Feb 13–Mar 16
On these dates, enjoy reduced admission ($19 adults; $14 seniors and students) and see Fast Forward and Human Interest. Two floors are closed as we prepare for the 2017 Biennial.
For this program, Lucy Raven shares a series of rarely seen test films—snippets of narrative assembled only for the technical information they contain, dating from the 1940s to today. These sights and sounds—seldom seen or heard outside of a film projection booth—tell alternate stories about the moving pictures and how we view them.
The test patterns and calibration charts featured in Lucy Raven's 2012 Biennial installation are used by film projectionists to fine-tune focus, aspect ratio, resolution, and steadiness of image before loading a film for the audience. The charts include both contemporary and historical examples from film and digital cinema, each made as a standard to test a particular projector. To Raven, the test chart is also a formalist genre: an image reduced to the formal characteristics of its medium. intended only for the eyes of the projectionist, and the mechanical eye of the projector, these are images that you’re not supposed to see but which are created to make you see better; together, they pose questions about sight and its fidelity.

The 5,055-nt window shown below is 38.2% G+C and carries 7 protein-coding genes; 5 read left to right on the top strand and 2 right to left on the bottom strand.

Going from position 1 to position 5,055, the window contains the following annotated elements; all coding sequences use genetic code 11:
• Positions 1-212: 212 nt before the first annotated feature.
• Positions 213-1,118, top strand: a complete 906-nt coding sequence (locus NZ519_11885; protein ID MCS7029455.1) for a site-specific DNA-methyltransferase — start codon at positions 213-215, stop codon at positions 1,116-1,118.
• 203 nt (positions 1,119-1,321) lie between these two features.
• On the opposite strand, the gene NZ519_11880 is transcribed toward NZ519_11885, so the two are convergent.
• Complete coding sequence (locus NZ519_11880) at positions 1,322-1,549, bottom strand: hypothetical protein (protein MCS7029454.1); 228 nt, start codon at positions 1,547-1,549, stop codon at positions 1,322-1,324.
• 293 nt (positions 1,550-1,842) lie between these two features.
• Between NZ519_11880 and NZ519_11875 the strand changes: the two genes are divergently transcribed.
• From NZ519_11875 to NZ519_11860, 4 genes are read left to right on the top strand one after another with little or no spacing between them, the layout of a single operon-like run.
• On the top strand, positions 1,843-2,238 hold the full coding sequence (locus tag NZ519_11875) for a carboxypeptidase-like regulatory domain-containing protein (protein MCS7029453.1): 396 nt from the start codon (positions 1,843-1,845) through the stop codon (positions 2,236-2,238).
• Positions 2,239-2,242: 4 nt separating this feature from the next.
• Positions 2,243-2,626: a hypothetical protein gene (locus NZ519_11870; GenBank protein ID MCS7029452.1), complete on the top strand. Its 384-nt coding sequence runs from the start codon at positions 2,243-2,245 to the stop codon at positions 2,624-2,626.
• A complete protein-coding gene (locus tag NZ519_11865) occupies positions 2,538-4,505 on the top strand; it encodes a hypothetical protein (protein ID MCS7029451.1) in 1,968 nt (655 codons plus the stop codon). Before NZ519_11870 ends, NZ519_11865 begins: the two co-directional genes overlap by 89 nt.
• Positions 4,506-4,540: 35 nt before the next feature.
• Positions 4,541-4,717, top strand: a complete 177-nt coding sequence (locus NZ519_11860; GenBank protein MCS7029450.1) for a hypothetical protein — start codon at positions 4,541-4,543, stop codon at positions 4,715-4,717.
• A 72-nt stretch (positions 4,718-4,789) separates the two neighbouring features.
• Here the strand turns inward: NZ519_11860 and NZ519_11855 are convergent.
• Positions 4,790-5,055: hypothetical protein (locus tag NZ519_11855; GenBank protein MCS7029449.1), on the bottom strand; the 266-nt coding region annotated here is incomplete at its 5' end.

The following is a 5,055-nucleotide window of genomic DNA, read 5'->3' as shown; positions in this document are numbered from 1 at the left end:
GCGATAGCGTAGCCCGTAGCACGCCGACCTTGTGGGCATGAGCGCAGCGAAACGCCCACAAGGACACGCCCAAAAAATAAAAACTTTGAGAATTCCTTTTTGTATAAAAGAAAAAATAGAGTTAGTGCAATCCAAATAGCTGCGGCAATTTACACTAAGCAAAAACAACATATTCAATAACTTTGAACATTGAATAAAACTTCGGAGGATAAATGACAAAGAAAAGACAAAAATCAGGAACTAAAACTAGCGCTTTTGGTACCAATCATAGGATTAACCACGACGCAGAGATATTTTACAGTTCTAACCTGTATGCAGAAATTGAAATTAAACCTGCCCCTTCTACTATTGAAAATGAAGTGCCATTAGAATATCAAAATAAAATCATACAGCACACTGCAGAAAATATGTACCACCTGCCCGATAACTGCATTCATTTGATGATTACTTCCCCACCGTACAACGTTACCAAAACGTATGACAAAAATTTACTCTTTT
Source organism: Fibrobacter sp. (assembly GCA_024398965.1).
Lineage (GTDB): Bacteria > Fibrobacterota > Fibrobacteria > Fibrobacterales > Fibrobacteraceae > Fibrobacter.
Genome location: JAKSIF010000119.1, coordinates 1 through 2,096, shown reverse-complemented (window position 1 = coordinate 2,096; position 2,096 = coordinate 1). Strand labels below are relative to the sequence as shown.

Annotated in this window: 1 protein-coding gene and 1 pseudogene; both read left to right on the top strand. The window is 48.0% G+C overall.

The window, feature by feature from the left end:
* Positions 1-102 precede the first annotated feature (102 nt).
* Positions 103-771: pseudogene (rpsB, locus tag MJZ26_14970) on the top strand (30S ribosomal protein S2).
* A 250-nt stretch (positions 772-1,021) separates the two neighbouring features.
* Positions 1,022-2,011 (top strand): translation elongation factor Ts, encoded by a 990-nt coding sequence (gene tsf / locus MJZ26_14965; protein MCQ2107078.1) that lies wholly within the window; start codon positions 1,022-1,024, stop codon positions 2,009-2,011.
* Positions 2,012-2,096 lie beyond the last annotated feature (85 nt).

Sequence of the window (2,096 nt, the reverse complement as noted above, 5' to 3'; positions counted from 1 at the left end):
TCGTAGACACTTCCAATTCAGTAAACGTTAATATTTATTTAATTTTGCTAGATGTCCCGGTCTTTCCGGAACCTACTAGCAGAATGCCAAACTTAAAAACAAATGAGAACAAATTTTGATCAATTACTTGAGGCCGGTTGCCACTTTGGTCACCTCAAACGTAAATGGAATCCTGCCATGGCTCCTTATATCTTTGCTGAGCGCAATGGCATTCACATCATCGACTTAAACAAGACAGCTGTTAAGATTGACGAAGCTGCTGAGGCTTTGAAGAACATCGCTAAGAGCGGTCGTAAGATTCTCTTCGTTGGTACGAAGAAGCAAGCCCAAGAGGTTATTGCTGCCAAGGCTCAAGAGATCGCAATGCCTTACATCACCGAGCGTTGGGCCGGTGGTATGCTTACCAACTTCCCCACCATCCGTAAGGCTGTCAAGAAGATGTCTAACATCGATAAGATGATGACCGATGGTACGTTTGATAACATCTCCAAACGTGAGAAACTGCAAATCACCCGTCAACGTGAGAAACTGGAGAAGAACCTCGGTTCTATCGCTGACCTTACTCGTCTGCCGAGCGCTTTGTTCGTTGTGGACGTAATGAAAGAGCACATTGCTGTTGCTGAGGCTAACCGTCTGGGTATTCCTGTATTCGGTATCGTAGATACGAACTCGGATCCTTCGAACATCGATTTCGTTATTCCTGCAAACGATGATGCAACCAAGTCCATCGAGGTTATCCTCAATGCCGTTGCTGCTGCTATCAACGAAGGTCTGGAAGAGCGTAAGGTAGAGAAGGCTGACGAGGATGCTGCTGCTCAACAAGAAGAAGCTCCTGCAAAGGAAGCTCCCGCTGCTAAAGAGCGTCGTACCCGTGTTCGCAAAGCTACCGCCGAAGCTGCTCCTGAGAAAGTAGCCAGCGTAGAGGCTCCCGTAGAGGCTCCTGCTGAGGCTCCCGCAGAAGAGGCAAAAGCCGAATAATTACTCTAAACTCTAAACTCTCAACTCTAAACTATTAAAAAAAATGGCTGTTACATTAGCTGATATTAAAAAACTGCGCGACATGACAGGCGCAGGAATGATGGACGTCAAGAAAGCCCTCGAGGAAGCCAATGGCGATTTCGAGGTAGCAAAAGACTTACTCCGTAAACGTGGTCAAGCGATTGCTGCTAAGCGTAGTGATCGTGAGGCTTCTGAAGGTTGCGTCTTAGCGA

The player piano installed by Raven also examines the effect of digitization on analog processes. Player pianos operate via an early form of binary code: Holes punched into paper rolls function like 1s and 0s. The holes correspond to notes on the piano, which pumps air through the holes to sound the notes. The piano here plays three arrangements (composed by fellow Biennial artist Jason Moran) of a song by the band LCD Soundsystem (active 2001–2011). Through this juxtaposition of the old and the new, the instrument’s historical connection to digital technology comes to the fore.
Raven’s practice encompasses a wide variety of forms, including animated films, sculptural installations, performative lectures, curatorial projects, art criticism, and interventions into live television. Connecting all of these disparate strands is the artist’s continuing exploration into the effects of technology on the world.
Lucy Raven's work is on view in the Museum's fifth-floor mezzanine galleries.